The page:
2013 Range Rover Sport Review

Find something it can’t do. Go on, try...

Range, Rover, Sport, first, drive, fast, new

We’re propped atop ... let’s just call it a precipice, and, disconcertingly, our front wheels are over the edge. The crazy Scot we’ve almost just mowed down is at the driver’s window and telling us he likes to take things to the limit. From his recent antics and what he’s now telling us, that’s obvious.

“Mirrors in, select Rock Crawl and Hill Descent, foot off the brake, and we need about half-a-mile an hour,” he barks. “Our blokes will guide you.” That’ll be those Lilliputians in green polo shirts blending with the shadows and the trees way down there that are ready to rearrange the new Land Rover Sport’s bodywork should we stuff up.

What follows is a (literally) over-the-top, oh-my-gawd, interminably long 15 seconds or so I’ll never forget. Nor will my compatriot, who’s sitting next to me. Like me, he’s gobsmacked by the fact that this is the same car we’ve driven at outrageous pace over some of the best high-speed bitumen in Britain and Wales earlier today, lapping up every mile and minute.

All that time, the Sport has sat flat through bitumen corners we’ve often arrived at too quickly, simply because the 375kW/625Nm supercharged petrol V8 gives you free rein to do that if you want to play. The throttle response has been instantaneous, the electric power steering precise and, like the rest of the car, it’s all sports-car responsive.

And then there is Dynamic, which ratchets up all of the above several notches and encourages even more bark from the exhaust. And it’s done the same on dusty, go-for-your-life loose-gravel roads in a military complex borrowed by Land Rover especially for the purpose of showing off the Sport’s tenacity, and the new model’s decidedly unobtrusive driver-assistance packages.

And yet here we are at crawling pace, tackling jungle-track duty on hilly and thickly wooded tracks even hardcore Aussie off-roaders wouldn’t take on without a winch, or at least a snatch-strap. Yes, in some ways the new Sport will disappoint the live-to-winch brigade, because in all but really extreme conditions, they won’t get a chance to (ahem) play with their tackle.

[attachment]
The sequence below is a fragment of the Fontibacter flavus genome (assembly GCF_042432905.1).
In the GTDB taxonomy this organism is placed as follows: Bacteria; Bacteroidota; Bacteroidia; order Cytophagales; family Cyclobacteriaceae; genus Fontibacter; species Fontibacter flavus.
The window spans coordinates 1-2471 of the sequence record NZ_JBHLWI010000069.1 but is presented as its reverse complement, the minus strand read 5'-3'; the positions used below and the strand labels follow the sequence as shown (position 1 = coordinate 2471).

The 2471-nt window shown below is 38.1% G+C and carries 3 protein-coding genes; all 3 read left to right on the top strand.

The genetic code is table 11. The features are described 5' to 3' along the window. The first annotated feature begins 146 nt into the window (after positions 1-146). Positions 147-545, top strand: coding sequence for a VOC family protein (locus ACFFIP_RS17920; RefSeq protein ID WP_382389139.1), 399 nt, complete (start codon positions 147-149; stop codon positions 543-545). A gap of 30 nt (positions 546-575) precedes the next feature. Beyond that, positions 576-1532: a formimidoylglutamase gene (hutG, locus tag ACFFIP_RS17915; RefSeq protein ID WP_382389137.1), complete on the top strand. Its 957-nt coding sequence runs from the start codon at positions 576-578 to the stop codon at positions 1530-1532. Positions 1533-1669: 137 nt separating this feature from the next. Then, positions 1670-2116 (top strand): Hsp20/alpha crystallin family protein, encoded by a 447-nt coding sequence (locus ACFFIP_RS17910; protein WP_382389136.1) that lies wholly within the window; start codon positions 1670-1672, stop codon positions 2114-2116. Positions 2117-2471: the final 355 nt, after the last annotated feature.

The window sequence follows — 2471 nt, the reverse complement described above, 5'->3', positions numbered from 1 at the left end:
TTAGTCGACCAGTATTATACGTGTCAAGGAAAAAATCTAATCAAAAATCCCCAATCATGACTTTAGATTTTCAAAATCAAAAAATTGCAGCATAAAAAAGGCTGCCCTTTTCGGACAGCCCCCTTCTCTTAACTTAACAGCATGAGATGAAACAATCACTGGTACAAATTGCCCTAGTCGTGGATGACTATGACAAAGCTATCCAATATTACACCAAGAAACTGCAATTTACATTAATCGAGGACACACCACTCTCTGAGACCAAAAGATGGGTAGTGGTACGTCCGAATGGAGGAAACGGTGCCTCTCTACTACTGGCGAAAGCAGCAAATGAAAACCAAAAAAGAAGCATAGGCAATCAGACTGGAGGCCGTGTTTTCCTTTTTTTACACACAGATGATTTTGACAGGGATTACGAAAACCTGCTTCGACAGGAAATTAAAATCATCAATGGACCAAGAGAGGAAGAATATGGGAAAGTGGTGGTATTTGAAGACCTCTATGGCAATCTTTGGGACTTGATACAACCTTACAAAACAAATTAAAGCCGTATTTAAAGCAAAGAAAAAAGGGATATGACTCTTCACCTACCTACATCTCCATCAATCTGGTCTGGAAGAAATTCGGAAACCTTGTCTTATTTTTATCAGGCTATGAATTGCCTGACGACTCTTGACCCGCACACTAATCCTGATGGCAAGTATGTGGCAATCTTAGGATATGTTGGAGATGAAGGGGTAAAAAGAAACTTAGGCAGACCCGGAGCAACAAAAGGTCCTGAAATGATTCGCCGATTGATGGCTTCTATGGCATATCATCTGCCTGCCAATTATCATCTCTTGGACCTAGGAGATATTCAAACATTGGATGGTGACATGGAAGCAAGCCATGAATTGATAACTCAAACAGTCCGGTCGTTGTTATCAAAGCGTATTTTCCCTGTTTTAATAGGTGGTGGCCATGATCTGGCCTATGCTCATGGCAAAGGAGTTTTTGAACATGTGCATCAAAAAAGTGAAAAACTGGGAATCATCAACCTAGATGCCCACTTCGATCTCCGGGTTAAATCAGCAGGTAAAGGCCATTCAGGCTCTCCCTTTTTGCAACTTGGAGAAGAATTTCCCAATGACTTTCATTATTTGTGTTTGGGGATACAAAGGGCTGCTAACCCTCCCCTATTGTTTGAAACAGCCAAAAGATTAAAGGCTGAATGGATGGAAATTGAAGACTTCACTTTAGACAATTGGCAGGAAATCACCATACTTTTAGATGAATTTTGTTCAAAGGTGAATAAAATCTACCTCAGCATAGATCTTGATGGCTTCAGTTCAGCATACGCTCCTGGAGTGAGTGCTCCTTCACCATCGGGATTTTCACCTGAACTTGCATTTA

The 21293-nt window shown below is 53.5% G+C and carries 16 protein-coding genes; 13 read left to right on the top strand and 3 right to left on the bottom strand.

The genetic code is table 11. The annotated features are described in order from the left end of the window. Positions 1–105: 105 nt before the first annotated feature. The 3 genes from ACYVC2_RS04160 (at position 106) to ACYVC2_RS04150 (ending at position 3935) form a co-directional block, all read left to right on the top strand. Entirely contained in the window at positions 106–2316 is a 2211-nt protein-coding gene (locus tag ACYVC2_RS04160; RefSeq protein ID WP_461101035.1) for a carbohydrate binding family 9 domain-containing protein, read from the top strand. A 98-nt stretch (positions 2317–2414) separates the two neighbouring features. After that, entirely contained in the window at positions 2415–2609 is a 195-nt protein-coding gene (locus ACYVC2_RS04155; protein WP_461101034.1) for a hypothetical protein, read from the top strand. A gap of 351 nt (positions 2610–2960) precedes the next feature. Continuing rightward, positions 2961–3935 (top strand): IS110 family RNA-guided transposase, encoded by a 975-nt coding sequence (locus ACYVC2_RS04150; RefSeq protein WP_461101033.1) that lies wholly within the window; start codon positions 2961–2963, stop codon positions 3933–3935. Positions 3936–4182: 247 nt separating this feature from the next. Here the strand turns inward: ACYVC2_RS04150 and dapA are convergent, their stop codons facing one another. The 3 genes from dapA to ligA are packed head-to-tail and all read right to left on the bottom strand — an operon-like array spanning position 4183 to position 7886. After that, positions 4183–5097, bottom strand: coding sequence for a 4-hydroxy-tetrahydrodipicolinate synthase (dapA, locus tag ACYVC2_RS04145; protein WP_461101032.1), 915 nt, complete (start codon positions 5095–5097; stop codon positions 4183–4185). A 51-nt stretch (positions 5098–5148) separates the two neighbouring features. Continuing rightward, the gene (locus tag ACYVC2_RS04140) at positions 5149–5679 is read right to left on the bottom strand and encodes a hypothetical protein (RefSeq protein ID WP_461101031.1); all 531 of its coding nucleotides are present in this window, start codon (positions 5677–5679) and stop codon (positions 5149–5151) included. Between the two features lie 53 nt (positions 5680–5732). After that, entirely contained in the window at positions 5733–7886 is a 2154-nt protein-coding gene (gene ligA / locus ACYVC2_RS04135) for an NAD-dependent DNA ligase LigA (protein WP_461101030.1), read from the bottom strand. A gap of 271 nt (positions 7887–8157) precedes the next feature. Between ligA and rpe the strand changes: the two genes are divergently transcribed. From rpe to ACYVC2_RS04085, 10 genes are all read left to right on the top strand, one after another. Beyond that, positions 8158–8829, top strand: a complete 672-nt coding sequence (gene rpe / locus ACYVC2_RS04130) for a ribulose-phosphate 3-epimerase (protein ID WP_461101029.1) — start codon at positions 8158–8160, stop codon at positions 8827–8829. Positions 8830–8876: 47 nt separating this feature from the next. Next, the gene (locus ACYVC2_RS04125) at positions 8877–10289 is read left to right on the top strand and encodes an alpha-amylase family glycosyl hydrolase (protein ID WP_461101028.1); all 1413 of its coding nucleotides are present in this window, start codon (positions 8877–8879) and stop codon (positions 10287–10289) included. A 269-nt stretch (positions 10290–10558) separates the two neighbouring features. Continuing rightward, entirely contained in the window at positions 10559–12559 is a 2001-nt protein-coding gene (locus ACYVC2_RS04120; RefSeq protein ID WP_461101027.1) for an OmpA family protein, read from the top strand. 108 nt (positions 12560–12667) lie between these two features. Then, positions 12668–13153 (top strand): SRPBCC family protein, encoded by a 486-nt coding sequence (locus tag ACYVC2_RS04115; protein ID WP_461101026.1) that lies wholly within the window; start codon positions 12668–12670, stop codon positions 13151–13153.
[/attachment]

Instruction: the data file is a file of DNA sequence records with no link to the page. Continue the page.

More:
And that was before we would traverse yet more ridiculously dodgy terrain, clambering up and down similarly treacherous hills, missing trees by millimetres, and navigating three halfway-up-the-doors water crossings with aplomb. All, it must be said, with newfound confidence gained from accomplishing that jaw-dropping initial descent and being able to place absolute faith in the new Sport’s Terrain Response Control trickery and off-road ability which is lesser than the top-shelf Range Rover itself by only imperceptible degrees.

And here’s the thing. After a high-pressure hose-down, a twirl of the console-mounted control knob to lower the Sport back to its road-going height, and a press on the Terrain Response system’s ‘Auto’ button, we’re back out on to backroads bitumen and flinging the car around like we’re in Wales again.

Within minutes we’re on the motorway, that vital V8 growling deliciously as we charge along at an entirely comfortable 110 miles an hour at just 2250rpm. If you could hear us shaking our heads and pinching ourselves, that would be the only noise. Same tyres, same butter-smooth eight-speed ZF auto, obviously the same vehicle, yet evidently we’re not in some sci-fi parallel universe.

Jaguar Land Rover refers to the new Sport’s “breadth of capability”. And when you experience the versatility the Sport shares with the car-maker’s imperious, top-shelf Range Rover – while bringing its own more grounded, more wieldy on-road performance to the party – you understand completely what it’s talking about.


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